A few weeks ago I was asked what would be the perfect evidence for my study of the Trinity River and I realized that I had already found it. This past summer after I gave a presentation on the Trinity in Polk County, several audience members shared stories about the river in addition to asking me questions about my research. One comment revealed a key theme of the river and people’s relationship to it. This person described how an old friend had once told him that “you can’t tame the Trinity!”
“You can’t tame the Trinity!" succinctly covers a widespread and long-running understanding of the Trinity held by many East Texans. They understood that neither they nor any outsiders, no matter their capital and expertise, could stop the river from flooding, shifting channels, or doing whatever else it wanted to do. Yet I also think this quote suggests the ways that East Texans understood the river as an allegory for their own lives: You can’t tame the Trinity or East Texas.
By the 1950s East Texas had endured a sustained decline in its agricultural economy that was not fully replaced by scattered oil derricks or a handful of industrial sites. This decline contrasted with a booming Dallas that sent its sewage and worse pollution downstream to East Texas, but this economic stagnation did not translate into a complete loss of political power. Neither the river nor the people died out or became wholly subservient to the rising power coming from the North. In 1973, when Polk County voters helped to defeat the Trinity River Authority’s plan for turning the Trinity into a shipping canal, they sent a message about themselves and their river.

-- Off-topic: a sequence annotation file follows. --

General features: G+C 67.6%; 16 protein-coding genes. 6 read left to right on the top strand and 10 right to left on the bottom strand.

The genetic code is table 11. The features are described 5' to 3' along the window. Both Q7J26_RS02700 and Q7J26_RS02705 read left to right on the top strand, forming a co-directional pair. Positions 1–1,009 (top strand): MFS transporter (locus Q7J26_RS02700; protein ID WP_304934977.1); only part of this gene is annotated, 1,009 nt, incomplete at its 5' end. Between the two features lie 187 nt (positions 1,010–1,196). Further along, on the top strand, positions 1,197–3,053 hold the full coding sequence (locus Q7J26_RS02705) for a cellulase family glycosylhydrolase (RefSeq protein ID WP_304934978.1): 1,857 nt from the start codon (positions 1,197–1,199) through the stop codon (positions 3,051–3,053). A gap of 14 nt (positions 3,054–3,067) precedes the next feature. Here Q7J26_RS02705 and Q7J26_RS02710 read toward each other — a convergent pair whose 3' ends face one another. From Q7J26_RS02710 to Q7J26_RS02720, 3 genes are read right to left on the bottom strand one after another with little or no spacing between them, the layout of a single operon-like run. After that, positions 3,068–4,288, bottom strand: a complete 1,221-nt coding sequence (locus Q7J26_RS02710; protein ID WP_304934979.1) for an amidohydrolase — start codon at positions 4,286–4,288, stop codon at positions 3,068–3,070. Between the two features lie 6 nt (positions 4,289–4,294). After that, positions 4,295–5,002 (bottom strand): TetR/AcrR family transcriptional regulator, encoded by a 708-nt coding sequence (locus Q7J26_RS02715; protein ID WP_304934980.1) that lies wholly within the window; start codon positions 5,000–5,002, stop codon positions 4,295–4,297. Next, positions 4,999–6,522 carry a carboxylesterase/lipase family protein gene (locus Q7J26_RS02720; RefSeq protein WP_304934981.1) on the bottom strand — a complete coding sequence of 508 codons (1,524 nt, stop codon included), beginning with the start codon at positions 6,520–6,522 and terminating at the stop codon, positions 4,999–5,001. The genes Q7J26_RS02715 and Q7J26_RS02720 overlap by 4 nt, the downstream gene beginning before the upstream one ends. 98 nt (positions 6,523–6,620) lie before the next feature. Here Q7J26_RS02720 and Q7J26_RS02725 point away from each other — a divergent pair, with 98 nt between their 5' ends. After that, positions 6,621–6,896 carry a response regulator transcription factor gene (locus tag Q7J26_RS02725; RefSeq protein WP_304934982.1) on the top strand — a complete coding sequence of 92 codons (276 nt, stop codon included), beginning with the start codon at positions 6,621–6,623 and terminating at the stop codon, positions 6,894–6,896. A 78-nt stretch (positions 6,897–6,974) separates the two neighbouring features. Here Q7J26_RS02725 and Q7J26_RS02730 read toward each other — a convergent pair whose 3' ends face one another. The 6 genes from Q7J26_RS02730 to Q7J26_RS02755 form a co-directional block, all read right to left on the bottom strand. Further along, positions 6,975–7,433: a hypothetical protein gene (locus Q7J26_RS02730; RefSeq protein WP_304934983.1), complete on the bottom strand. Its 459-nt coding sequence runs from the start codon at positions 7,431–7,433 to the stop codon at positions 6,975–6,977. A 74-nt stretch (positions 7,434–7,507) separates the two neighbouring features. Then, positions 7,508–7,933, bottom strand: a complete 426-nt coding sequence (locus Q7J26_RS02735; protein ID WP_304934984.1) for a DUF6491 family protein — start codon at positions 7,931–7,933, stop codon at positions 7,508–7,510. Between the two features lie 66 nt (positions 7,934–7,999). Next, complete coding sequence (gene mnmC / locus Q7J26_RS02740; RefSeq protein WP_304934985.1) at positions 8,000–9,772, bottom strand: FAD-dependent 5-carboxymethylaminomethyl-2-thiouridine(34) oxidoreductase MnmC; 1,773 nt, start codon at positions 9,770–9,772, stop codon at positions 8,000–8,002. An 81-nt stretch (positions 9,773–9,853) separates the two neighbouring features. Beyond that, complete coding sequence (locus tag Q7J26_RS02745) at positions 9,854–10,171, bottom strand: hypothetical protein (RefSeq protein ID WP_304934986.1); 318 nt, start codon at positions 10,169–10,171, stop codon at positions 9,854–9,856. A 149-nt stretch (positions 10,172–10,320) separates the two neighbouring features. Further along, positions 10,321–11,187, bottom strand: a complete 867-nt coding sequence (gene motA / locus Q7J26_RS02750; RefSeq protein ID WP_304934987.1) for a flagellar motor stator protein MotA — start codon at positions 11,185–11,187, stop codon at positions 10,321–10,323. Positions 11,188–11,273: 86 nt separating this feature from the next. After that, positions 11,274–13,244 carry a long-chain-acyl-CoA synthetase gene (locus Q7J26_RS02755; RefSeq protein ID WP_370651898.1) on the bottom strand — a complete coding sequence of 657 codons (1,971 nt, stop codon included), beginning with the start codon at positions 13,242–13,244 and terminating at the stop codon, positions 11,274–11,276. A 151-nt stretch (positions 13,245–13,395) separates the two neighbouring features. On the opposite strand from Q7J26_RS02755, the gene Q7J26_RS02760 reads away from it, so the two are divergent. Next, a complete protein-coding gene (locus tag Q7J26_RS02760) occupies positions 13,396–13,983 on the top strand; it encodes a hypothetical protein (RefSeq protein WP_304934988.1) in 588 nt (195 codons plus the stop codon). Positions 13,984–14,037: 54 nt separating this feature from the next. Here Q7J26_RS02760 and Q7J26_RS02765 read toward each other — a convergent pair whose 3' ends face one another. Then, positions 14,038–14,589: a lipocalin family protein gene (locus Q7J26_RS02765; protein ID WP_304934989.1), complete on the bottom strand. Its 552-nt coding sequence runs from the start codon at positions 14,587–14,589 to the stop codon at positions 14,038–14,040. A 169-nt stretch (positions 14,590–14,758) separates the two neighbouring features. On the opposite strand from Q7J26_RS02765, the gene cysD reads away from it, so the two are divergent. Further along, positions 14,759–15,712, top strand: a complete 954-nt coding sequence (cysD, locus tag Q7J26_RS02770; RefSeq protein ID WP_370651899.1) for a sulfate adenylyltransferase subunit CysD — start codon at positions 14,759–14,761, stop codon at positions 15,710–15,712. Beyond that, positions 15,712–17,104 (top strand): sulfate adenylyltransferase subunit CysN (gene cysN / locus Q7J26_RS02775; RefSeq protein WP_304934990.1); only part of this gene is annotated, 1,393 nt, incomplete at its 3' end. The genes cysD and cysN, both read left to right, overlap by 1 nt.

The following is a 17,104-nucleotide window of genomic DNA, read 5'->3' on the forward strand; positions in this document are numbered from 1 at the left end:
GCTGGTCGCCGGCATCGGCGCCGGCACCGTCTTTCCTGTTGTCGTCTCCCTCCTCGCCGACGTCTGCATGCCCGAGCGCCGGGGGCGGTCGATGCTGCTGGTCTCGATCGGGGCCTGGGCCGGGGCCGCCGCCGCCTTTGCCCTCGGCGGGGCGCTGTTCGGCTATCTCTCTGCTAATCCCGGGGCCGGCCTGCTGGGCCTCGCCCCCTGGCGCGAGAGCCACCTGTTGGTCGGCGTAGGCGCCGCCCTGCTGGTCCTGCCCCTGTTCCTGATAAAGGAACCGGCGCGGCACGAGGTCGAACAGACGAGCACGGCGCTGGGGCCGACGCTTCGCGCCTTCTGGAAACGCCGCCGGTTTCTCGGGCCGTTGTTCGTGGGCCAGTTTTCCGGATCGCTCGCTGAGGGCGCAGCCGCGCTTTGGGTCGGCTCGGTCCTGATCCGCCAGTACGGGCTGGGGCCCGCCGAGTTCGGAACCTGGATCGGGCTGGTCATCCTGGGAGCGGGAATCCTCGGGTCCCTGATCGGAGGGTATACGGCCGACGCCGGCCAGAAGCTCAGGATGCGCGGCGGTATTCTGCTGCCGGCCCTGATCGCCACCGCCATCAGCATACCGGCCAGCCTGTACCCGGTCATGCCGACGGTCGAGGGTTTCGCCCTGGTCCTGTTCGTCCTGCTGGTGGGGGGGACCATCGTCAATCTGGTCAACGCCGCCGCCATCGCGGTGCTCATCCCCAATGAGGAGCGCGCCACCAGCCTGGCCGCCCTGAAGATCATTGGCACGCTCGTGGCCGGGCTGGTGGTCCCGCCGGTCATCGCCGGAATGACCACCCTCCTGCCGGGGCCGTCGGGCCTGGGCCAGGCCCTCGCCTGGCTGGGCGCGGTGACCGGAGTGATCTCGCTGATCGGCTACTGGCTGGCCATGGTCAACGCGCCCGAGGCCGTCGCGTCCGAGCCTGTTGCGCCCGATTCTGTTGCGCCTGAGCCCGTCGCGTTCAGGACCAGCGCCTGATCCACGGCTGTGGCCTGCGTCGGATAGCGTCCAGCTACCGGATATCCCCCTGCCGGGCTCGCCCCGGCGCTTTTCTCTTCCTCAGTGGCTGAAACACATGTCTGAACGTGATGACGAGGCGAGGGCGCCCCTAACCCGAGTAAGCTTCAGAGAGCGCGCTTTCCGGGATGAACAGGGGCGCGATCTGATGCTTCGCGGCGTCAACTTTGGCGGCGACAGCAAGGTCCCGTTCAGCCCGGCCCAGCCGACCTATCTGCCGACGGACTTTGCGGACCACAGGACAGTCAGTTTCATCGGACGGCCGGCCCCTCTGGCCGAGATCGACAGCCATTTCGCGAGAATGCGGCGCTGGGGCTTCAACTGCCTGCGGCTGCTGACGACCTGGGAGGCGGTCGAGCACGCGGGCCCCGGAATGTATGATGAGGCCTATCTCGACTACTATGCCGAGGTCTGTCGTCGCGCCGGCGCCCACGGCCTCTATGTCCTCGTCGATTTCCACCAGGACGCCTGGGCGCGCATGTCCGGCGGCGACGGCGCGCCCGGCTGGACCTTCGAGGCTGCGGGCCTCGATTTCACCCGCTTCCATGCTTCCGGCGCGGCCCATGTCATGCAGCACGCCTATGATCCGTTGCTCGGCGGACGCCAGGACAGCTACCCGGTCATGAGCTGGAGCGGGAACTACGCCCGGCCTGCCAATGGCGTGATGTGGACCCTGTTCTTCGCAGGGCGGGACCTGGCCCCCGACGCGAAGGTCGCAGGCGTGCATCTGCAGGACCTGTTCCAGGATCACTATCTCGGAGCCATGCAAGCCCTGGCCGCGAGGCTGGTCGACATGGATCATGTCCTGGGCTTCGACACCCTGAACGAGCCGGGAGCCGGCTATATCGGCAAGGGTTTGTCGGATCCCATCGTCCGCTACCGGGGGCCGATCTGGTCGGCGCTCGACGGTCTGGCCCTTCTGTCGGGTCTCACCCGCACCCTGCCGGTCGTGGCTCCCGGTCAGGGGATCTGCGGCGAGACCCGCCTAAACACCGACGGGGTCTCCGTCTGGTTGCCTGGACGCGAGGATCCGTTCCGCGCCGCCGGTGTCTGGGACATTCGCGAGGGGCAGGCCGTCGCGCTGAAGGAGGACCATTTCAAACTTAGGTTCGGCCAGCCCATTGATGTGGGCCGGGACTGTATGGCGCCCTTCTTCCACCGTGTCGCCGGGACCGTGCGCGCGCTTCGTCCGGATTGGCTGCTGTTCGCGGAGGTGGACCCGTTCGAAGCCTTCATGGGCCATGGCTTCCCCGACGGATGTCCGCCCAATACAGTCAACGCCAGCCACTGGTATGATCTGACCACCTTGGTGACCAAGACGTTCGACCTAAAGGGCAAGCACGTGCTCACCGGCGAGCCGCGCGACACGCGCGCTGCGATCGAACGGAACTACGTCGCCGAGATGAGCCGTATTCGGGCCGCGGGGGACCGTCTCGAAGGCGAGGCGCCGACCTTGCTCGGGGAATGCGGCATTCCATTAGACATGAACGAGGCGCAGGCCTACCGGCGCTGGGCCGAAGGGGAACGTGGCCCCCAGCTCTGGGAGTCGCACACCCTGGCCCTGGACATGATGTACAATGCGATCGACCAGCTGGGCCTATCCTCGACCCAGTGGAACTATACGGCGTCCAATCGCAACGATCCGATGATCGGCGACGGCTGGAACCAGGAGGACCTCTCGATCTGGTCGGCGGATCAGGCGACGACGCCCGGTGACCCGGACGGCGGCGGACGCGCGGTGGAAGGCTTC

Such evidence may be commonplace, indeed many other people have likely uttered the exact same words: “you can’ tame…” not only about the Trinity but a great number of other rivers as well. Though there are plenty of particulars about the Trinity and East Texas, that’s also the point–many people have long seen their own rivers and floodplains as ungovernable spaces that are best left alone and a significant number East Texans felt similarly about their own communities!